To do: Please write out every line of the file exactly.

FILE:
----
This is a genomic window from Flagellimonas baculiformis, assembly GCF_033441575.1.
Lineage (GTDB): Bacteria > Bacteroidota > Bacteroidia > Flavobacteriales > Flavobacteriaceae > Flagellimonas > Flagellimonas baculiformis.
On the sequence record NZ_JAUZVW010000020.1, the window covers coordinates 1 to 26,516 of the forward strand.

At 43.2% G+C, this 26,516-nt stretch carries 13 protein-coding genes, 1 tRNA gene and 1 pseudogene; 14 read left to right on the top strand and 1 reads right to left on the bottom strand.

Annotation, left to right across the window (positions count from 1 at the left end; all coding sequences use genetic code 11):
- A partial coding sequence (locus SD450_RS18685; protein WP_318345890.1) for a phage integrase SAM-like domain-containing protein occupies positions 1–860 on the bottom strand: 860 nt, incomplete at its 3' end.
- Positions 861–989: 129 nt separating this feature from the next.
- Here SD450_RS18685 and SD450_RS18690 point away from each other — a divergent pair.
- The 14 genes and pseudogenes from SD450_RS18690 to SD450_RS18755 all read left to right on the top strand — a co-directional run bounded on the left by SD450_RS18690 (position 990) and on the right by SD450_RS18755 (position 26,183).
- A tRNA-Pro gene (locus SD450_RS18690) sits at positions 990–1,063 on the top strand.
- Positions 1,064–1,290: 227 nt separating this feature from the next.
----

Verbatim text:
This is a genomic window from Flagellimonas baculiformis, assembly GCF_033441575.1.
Lineage (GTDB): Bacteria > Bacteroidota > Bacteroidia > Flavobacteriales > Flavobacteriaceae > Flagellimonas > Flagellimonas baculiformis.
On the sequence record NZ_JAUZVW010000020.1, the window covers coordinates 1 to 26,516 of the forward strand.

At 43.2% G+C, this 26,516-nt stretch carries 13 protein-coding genes, 1 tRNA gene and 1 pseudogene; 14 read left to right on the top strand and 1 reads right to left on the bottom strand.

Annotation, left to right across the window (positions count from 1 at the left end; all coding sequences use genetic code 11):
- A partial coding sequence (locus SD450_RS18685; protein WP_318345890.1) for a phage integrase SAM-like domain-containing protein occupies positions 1–860 on the bottom strand: 860 nt, incomplete at its 3' end.
- Positions 861–989: 129 nt separating this feature from the next.
- Here SD450_RS18685 and SD450_RS18690 point away from each other — a divergent pair.
- The 14 genes and pseudogenes from SD450_RS18690 to SD450_RS18755 all read left to right on the top strand — a co-directional run bounded on the left by SD450_RS18690 (position 990) and on the right by SD450_RS18755 (position 26,183).
- A tRNA-Pro gene (locus SD450_RS18690) sits at positions 990–1,063 on the top strand.
- Positions 1,064–1,290: 227 nt separating this feature from the next.